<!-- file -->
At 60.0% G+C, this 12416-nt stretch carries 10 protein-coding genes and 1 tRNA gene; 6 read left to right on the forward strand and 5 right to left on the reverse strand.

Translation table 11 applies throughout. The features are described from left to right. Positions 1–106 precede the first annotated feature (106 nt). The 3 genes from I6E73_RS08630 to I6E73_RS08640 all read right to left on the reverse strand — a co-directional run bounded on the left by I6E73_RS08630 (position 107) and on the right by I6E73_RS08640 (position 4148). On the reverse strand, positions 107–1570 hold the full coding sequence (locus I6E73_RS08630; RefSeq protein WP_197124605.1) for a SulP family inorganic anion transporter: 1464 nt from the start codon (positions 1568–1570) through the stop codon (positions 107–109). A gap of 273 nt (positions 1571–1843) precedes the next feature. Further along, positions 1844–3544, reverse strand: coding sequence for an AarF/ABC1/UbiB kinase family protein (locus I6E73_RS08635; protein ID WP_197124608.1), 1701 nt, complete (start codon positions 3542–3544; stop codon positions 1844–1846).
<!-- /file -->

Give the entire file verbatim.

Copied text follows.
At 60.0% G+C, this 12416-nt stretch carries 10 protein-coding genes and 1 tRNA gene; 6 read left to right on the forward strand and 5 right to left on the reverse strand.

Translation table 11 applies throughout. The features are described from left to right. Positions 1–106 precede the first annotated feature (106 nt). The 3 genes from I6E73_RS08630 to I6E73_RS08640 all read right to left on the reverse strand — a co-directional run bounded on the left by I6E73_RS08630 (position 107) and on the right by I6E73_RS08640 (position 4148). On the reverse strand, positions 107–1570 hold the full coding sequence (locus I6E73_RS08630; RefSeq protein WP_197124605.1) for a SulP family inorganic anion transporter: 1464 nt from the start codon (positions 1568–1570) through the stop codon (positions 107–109). A gap of 273 nt (positions 1571–1843) precedes the next feature. Further along, positions 1844–3544, reverse strand: coding sequence for an AarF/ABC1/UbiB kinase family protein (locus I6E73_RS08635; protein ID WP_197124608.1), 1701 nt, complete (start codon positions 3542–3544; stop codon positions 1844–1846).